Finally got the game cart to the animal and we started to wheel her out and the wheel bends. We can't drive the truck back to here because the terrain was too nasty. My guide goes back to the truck, my dad who is now with us, stays with the animal and I head back to help the guide.

    The guide gets to the truck and the official says we don't have time to retrieve the animal. It's 4:45 and we will get fined a million dollars a minute for every minute we are on the base after 6:00. So just leave the animal and get out.

    My 64 year old dad is still a mile up the hill. Jim, my guide, is now running up to me yelling we have to go. I couldn't understand what was going on and he explains it once he reaches me. I now go running up the hill yelling to get my dads attention. He finally hears us and starts to come down. Jim runs up and helps to push my dad along. All the while I'm now pissed.

    We are 40 minutes from the gate according to the officer who has now taken off. We break all the speed laws and get to the gate in 20 minutes, 5:15. Now I"m really ticked off. The officials new I had an animal on the ground at 2:45. They came up with some bull shit that we were going to get fined this large amount. It's hotter then snot and my animal is rotting on the hillside. And no game officials offered to help.

    Head game guy said come back in the AM. They new the story and would discuss what would happen. I was pissed about the animal rotting in the sun. Next AM they said I would not get another tag and if the animal is wasted to just leave it on the hillside. My once in a lifetime hunt was over.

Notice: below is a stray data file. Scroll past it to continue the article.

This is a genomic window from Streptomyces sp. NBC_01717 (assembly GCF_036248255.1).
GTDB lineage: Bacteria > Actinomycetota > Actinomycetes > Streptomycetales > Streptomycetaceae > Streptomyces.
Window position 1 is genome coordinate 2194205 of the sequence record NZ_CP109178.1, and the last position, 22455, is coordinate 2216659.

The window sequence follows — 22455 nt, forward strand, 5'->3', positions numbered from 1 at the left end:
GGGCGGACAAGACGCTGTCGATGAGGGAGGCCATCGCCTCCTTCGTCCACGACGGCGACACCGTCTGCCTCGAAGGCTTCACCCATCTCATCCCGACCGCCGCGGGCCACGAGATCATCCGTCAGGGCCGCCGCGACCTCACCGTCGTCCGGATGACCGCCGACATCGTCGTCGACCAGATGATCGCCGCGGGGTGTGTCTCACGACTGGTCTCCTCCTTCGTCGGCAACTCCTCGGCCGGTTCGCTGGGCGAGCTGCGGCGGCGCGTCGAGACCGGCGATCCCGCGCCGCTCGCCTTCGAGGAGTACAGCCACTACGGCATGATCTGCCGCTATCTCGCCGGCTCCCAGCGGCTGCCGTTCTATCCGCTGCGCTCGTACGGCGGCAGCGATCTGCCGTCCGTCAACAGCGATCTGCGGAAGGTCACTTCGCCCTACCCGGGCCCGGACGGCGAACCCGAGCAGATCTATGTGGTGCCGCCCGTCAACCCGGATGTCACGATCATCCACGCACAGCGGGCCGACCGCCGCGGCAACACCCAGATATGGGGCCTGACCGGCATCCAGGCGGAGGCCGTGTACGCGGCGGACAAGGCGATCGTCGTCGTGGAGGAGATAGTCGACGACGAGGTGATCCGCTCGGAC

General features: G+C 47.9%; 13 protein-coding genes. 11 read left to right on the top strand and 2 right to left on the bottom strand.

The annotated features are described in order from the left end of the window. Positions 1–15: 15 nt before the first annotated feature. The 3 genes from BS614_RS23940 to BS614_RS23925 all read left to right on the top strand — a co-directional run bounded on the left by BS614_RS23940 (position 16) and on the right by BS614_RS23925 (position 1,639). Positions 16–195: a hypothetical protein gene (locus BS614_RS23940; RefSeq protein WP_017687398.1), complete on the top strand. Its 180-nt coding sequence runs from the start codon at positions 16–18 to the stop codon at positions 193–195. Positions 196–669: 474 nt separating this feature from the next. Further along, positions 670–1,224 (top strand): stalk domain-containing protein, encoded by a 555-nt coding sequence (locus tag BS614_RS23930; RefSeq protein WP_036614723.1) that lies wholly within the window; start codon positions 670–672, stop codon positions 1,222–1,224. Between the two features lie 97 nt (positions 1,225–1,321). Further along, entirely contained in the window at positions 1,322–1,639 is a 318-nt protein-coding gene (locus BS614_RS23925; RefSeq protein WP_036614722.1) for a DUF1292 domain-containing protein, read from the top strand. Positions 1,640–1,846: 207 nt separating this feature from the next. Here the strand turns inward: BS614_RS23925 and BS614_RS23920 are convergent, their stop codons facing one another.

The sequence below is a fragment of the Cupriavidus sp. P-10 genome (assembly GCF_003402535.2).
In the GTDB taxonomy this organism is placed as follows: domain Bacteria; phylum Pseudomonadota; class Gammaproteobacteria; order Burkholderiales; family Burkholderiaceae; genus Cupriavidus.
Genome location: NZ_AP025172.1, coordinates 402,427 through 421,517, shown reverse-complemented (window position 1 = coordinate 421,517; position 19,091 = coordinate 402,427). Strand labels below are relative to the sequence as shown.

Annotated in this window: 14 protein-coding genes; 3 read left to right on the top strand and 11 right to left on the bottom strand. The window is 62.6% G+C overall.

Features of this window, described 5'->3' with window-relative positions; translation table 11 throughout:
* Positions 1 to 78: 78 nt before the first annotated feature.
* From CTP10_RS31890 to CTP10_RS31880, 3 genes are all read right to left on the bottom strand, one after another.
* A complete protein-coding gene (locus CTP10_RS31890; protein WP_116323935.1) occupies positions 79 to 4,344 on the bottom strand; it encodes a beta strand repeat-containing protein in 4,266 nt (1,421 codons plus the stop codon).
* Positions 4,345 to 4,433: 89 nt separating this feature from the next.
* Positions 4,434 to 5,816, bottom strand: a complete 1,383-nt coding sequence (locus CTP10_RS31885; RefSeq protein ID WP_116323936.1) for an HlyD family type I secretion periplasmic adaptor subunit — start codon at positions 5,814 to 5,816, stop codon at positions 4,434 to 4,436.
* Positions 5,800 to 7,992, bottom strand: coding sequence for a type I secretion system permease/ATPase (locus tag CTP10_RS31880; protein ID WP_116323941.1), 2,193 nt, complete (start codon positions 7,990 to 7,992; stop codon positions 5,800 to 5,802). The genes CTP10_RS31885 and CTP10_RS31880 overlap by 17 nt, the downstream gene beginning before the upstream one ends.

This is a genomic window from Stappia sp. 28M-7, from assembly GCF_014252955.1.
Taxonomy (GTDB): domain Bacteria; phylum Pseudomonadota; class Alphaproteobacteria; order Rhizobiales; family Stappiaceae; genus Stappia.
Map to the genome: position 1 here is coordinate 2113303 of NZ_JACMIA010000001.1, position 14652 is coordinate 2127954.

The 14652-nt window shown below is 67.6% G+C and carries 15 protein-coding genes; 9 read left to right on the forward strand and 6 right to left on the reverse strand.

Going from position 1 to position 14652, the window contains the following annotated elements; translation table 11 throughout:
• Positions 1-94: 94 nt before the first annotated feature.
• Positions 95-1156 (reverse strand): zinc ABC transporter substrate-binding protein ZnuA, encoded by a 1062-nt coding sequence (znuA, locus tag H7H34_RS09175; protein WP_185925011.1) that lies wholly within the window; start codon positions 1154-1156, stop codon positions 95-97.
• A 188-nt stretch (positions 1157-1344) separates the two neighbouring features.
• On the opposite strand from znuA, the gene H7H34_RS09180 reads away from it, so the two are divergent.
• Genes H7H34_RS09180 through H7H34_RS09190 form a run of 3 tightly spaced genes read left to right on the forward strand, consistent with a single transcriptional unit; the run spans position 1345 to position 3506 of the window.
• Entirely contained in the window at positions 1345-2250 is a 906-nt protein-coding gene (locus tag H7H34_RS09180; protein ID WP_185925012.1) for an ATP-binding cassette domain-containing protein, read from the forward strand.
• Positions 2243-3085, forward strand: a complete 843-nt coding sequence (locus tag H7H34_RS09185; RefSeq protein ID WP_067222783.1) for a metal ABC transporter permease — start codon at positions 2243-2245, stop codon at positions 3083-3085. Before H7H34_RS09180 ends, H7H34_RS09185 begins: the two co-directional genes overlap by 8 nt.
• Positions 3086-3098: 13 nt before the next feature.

Thanks jerk offs. I was so frustrated I couldn't tell you. I guess it's OK to waste an animal like that. We ended up packing 4 quarters and the back straps out. The biologist, game warden, guide and butcher said we got lucky. The meat appeared good and the hide appears to have not slipped. So I'm taking the meat to my butcher tomorrow and I think the meat will be OK. Will have to wait to see about the hide once it comes back from the tannery.

    Why the officials let anyone shoot an animal after 2:00 or so is beyond me if you can't get help when things go bad. They knew we were in trouble 2 hours into the pack out. Yet not one offer to help and yea, it's OK to possibly waste the meat. They didn't care. Plus the one official with the BS million dollar fine just wanted us out of there. This was never mentioned in the orientation.

    Over the course of the day we saw a couple of animals here and there but all were broken up. After we failed on a couple of stocks and seeing very few intact animals we were quickly realizing this first hunt of the year was a lot tougher then any of us were expecting.

    On that fist day there were 85 hunters and only 23 harvested. Sun when we got out it was up to 26 and we saw 4 other animals that came out after us. I don't know what the final numbers are yet but I would be surprised if it was no higher then 50%. This hunt used to be 75% with 110 tags given out.

    F&G has sold so many licenses over the past years they have wrecked the heard because of greed. Very sad to see. I believe the Rhodes Canyon hunt is better. They had a youth hunt there before ours and were 47 out of 50. I'm not sure how any of the next 3 hunts will turn out on Stallion this season but if you are heading out be prepared to hunt hard.

    You may get lucky. On our way in on Sunday to my animal one truck in front of us and 3 trucks behind us failed to see 2 nice bulls 150 yards from the road. They all missed them but we didn't. That was easy for someone because on our way out a truck was in the field where we saw the 2. So someone was paying attention and was rewarded.